Brian Alexander wrote in America Unzipped: In Search of Sex and Satisfaction,
“I reckoned that contrary to what we have been told, American sex, at least in practice doesn’t have a political ideology or even a religious one, though noisy combatants keep trying to impose both. The Left is just as guilty of this as the Right.”
Although the first amendment of the U.S. Constitution protects the rights of adult stores, these businesses have been under attack for decades and are now controlled by zoning laws within a municipality today (Christiansen 1988, 695-696). The United States Supreme Court has vaguely left it up to state and local governments through several cases to create and enforce laws on the distribution of sex toys. Because these regulations are left up to states and municipalities, there are inconsistencies within the laws of each state. As of now Alabama and Georgia are the only states that have bans on obscene devices unless a doctor writes a prescription or if stores brand sex toys as “novelties.” Is it better for these laws to be left up to the states? If the Supreme Court ever ruled on obscene devices, all states must enforce that ruling.
So…let’s examine the acceptance of dildos, vibrators, and other accouterments, by briefly examining obscenity laws set forth by Supreme Court, and its effects on privacy and equal protection of individuals who wish to commercially distribute sex toys and those who use them to achieve orgasm.
“Hysteria” dates back to 2000 B.C.E., and, during the 20th century, was widely thought of as a medical condition. But in the 1920s, the vibrator began to appear in pornographic films as a device for masturbation. In addition, vibrators were marketed as a normal household item. By 1930, vibrators no longer appeared in catalogs (Glover 2010, 557-561). Then in 1952, the American Medical Association no longer acknowledged Hysteria as an ailment (Maines 1999, 3). After that, they disappeared.
The Sexual Revolution
Once “Hysteria” was no longer recognized as a medical disorder, purchasing sex toys went underground until the 1960s when they began to appear in catalogs as non-medical devices (Maines 1999; Glover 2010). This had much to do with the Sexual Revolution from the 1960s to the 1980s, a time when gender roles were rejected.
The 1st Amendment
Obscenity is unprotected by the First Amendment (Roth v. United States 1957) and the United States Supreme Court has had a difficult time defining what is “obscene” (Chemerinsky 2005, 1202).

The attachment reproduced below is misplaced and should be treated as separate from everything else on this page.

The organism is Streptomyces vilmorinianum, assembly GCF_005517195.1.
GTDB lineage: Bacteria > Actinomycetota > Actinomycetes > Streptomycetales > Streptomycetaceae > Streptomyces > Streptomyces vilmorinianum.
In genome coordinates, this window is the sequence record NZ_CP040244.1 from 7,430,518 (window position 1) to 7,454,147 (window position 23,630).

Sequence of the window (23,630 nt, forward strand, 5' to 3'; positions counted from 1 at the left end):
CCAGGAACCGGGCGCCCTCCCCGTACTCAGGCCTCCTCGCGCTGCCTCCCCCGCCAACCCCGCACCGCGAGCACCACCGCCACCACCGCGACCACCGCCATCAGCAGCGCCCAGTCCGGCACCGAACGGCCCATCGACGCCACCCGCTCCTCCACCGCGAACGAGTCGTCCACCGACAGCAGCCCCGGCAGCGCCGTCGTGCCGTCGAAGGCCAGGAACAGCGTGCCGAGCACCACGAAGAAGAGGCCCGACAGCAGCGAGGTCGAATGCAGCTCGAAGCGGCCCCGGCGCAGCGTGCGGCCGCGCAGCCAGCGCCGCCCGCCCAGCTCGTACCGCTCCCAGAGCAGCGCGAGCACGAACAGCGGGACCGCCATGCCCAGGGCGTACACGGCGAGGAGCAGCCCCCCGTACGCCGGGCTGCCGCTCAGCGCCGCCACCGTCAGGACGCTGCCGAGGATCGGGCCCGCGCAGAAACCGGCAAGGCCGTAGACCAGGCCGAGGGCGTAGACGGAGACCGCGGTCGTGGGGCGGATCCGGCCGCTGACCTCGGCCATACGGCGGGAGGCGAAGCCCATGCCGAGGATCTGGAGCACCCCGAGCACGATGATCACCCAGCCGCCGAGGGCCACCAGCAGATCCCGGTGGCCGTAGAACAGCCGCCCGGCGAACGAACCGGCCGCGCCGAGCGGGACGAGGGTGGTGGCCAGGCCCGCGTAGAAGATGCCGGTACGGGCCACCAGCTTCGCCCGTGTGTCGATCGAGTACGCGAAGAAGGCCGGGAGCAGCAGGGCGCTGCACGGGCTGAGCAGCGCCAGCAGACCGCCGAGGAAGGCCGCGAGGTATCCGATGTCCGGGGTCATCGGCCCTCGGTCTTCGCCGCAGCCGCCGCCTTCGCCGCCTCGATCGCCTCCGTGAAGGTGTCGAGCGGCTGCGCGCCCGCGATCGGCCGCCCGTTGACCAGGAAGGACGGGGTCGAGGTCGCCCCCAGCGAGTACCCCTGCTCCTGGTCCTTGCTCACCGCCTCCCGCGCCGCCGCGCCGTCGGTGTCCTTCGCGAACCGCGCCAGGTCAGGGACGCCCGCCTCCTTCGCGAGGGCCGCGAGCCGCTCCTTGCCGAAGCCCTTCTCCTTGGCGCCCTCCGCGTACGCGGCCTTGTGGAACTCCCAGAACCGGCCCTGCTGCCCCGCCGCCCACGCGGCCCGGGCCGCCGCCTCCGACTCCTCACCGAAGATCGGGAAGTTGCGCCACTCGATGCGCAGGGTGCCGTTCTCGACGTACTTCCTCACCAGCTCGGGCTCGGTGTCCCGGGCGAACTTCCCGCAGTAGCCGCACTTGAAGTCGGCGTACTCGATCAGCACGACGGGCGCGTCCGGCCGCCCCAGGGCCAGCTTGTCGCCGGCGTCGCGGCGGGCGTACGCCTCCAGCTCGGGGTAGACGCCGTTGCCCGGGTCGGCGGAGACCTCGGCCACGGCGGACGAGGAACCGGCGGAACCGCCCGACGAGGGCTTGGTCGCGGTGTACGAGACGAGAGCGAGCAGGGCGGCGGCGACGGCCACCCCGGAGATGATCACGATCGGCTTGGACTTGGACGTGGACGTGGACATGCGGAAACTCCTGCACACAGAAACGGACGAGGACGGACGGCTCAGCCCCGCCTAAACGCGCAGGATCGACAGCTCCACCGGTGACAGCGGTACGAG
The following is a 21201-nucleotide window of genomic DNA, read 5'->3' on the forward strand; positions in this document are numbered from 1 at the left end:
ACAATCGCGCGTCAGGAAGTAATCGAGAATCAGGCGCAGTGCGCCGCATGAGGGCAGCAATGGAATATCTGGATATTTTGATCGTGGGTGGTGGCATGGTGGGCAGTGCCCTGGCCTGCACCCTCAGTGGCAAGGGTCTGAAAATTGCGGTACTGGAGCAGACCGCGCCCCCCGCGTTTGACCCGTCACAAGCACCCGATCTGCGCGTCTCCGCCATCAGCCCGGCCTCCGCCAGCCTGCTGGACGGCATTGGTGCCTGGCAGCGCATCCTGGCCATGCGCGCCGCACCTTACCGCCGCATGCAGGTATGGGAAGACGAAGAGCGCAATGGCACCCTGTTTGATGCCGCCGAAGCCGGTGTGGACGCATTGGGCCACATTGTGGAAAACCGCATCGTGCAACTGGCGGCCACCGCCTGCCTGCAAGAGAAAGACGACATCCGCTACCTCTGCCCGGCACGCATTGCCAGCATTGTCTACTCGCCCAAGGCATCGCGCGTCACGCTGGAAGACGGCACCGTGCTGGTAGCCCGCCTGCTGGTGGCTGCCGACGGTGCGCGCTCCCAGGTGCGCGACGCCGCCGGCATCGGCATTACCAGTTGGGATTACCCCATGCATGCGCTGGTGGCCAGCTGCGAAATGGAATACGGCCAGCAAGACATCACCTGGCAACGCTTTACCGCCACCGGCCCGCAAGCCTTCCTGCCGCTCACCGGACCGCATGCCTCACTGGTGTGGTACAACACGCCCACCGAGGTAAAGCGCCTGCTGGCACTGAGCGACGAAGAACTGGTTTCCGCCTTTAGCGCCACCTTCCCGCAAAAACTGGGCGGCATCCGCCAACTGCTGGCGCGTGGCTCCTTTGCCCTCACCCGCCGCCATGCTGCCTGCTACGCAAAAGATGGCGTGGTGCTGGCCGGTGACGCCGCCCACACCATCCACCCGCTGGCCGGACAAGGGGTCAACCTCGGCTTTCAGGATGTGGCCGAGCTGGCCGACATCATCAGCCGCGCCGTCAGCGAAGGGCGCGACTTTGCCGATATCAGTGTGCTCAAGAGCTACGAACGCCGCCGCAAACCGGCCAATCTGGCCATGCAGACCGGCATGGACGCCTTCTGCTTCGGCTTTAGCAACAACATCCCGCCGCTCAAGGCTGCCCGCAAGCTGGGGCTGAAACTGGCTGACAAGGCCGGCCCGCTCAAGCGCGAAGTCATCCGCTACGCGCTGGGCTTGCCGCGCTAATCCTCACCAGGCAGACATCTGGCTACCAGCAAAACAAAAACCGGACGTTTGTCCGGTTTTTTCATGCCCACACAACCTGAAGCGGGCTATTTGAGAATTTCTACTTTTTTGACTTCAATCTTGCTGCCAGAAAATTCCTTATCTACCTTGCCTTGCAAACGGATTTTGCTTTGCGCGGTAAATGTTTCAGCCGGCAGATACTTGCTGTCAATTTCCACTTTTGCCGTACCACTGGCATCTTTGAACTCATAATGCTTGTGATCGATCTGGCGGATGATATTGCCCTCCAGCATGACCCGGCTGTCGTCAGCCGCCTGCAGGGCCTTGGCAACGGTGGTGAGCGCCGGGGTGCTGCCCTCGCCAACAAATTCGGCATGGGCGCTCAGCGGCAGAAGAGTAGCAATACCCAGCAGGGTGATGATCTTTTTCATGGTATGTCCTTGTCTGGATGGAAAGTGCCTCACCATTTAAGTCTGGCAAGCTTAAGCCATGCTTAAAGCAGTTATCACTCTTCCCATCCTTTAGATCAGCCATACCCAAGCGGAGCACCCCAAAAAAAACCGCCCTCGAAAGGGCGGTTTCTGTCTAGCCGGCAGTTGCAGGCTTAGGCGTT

The U.S. Supreme Court made a series of rulings on obscenity in the 1970s. The most notable case for our purposes is Miller v. California (1973). Although Miller (1973) reinforced that obscenity is unprotected under the First Amendment, it did provide 3 criteria to measure whether material was, indeed, “obscene”:
- Whether “the average person, applying contemporary community standards” would find that the work, taken as a whole, appeals to the prurient interest;
- Whether the work depicts or describes, in a patently offensive way, sexual conduct specifically defined by state law; and
- Whether the work, taken as a whole, lacks serious literary, artistic, political, or scientific value
Furthermore, the Court explained:
“We emphasize that it is not our function to propose regulatory schemes for the states. That must await their concrete legislative efforts.” (Miller 1973)
Municipal Zoning and the 1st Amendment
After the Supreme Court handed down the Miller decision, the zoning of adult businesses became a community issue. States decided it was best to only allow adult businesses to operate in certain “zones” of the community. The city of Detroit created an ordinance that prohibited an adult theatre from being within 1,000 feet of any two other “regulated uses” or within 500 feet of a residential area (Young v. American Mini Theatre, Inc. 1976).
It was such a concern, that the Supreme Court ruled in Young (1976) the city of Detroit had every right to regulate the placement and operation of the adult theatre due to its content – as well as 10 other “regulated uses.” Specifically, the Court said,
“The term “regulated uses” applies to 10 different kinds of establishments in addition to adult theaters, including adult book stores, cabarets, bars, taxi dance halls, and hotels. If the theater is used to present “material distinguished or characterized by an emphasis on matter depicting . . . `Specified Sexual Activities’ or `Specified Anatomical Areas'” it is an “adult” establishment.” (Young v. American Mini Theatre, Inc. 1976)
Criteria for Specified Sexual Activities:
- Human Genitals in a state of sexual stimulation or arousal
- Acts of human masturbation, sexual intercourse, or sodomy
- Fondling or other erotic touching of human genitals, public region, buttock or female breast
Criteria for Specified Anatomical Areas:
- Less than completely and opaquely covered: (a) human genitals, pubic region, (b) buttock, and (c) female breast below a point immediately above the top of the areola; and
- Human male genitals in a discernibly turgid state, even if completely and opaquely covered.
When these business have a significant amount of inventory that depicts Specified Sexual Activities or Specified Anatomical Areas, it is classified as “adult.”
A decade later, the city of Renton, Washington had a zoning ordinance further prohibiting adult theatres from operating within 1,000 feet of a residential area, church, park or school. The U.S. Supreme Court, relying on Young (1976). ruled in the City of Renton v. Playtime Theatres, Inc. (1986), ruled that adult businesses can be regulated based on their “secondary effects,” such as crime – not the content (Christiansen 1998, 709).